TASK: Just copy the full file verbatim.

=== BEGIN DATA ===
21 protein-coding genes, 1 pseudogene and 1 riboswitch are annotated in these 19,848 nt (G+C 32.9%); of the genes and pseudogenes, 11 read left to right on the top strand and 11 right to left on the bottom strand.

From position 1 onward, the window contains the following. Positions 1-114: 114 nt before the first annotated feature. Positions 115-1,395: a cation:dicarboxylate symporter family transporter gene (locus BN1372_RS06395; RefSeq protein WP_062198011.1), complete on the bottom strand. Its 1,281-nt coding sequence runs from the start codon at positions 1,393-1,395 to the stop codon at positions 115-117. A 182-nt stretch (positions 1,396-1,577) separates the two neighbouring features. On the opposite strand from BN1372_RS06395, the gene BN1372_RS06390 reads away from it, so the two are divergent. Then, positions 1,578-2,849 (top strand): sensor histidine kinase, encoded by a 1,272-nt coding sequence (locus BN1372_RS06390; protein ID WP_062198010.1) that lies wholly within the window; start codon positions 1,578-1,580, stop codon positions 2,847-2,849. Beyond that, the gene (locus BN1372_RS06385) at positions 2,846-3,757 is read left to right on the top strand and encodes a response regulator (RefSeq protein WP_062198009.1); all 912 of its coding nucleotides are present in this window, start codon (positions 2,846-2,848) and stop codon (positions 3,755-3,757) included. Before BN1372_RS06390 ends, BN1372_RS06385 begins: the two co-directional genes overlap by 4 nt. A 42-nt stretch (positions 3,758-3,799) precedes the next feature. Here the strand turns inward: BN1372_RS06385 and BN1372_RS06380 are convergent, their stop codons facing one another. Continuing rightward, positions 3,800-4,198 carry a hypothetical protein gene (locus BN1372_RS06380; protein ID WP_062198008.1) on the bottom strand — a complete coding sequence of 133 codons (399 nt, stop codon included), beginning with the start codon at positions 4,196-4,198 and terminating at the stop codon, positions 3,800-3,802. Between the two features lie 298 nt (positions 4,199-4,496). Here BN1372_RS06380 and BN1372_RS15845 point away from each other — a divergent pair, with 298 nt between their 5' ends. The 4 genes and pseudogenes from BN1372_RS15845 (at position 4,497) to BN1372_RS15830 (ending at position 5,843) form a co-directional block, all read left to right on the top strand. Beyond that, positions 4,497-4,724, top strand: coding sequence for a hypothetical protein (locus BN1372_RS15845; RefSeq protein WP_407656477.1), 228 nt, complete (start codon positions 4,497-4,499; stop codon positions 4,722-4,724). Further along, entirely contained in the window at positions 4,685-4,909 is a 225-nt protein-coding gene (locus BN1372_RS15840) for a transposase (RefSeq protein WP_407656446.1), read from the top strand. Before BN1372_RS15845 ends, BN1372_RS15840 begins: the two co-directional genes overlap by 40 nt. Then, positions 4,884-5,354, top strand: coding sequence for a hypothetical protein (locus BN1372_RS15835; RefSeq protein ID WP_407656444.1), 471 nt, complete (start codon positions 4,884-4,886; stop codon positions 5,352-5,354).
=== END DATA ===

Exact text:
21 protein-coding genes, 1 pseudogene and 1 riboswitch are annotated in these 19,848 nt (G+C 32.9%); of the genes and pseudogenes, 11 read left to right on the top strand and 11 right to left on the bottom strand.

From position 1 onward, the window contains the following. Positions 1-114: 114 nt before the first annotated feature. Positions 115-1,395: a cation:dicarboxylate symporter family transporter gene (locus BN1372_RS06395; RefSeq protein WP_062198011.1), complete on the bottom strand. Its 1,281-nt coding sequence runs from the start codon at positions 1,393-1,395 to the stop codon at positions 115-117. A 182-nt stretch (positions 1,396-1,577) separates the two neighbouring features. On the opposite strand from BN1372_RS06395, the gene BN1372_RS06390 reads away from it, so the two are divergent. Then, positions 1,578-2,849 (top strand): sensor histidine kinase, encoded by a 1,272-nt coding sequence (locus BN1372_RS06390; protein ID WP_062198010.1) that lies wholly within the window; start codon positions 1,578-1,580, stop codon positions 2,847-2,849. Beyond that, the gene (locus BN1372_RS06385) at positions 2,846-3,757 is read left to right on the top strand and encodes a response regulator (RefSeq protein WP_062198009.1); all 912 of its coding nucleotides are present in this window, start codon (positions 2,846-2,848) and stop codon (positions 3,755-3,757) included. Before BN1372_RS06390 ends, BN1372_RS06385 begins: the two co-directional genes overlap by 4 nt. A 42-nt stretch (positions 3,758-3,799) precedes the next feature. Here the strand turns inward: BN1372_RS06385 and BN1372_RS06380 are convergent, their stop codons facing one another. Continuing rightward, positions 3,800-4,198 carry a hypothetical protein gene (locus BN1372_RS06380; protein ID WP_062198008.1) on the bottom strand — a complete coding sequence of 133 codons (399 nt, stop codon included), beginning with the start codon at positions 4,196-4,198 and terminating at the stop codon, positions 3,800-3,802. Between the two features lie 298 nt (positions 4,199-4,496). Here BN1372_RS06380 and BN1372_RS15845 point away from each other — a divergent pair, with 298 nt between their 5' ends. The 4 genes and pseudogenes from BN1372_RS15845 (at position 4,497) to BN1372_RS15830 (ending at position 5,843) form a co-directional block, all read left to right on the top strand. Beyond that, positions 4,497-4,724, top strand: coding sequence for a hypothetical protein (locus BN1372_RS15845; RefSeq protein WP_407656477.1), 228 nt, complete (start codon positions 4,497-4,499; stop codon positions 4,722-4,724). Further along, entirely contained in the window at positions 4,685-4,909 is a 225-nt protein-coding gene (locus BN1372_RS15840) for a transposase (RefSeq protein WP_407656446.1), read from the top strand. Before BN1372_RS15845 ends, BN1372_RS15840 begins: the two co-directional genes overlap by 40 nt. Then, positions 4,884-5,354, top strand: coding sequence for a hypothetical protein (locus BN1372_RS15835; RefSeq protein ID WP_407656444.1), 471 nt, complete (start codon positions 4,884-4,886; stop codon positions 5,352-5,354).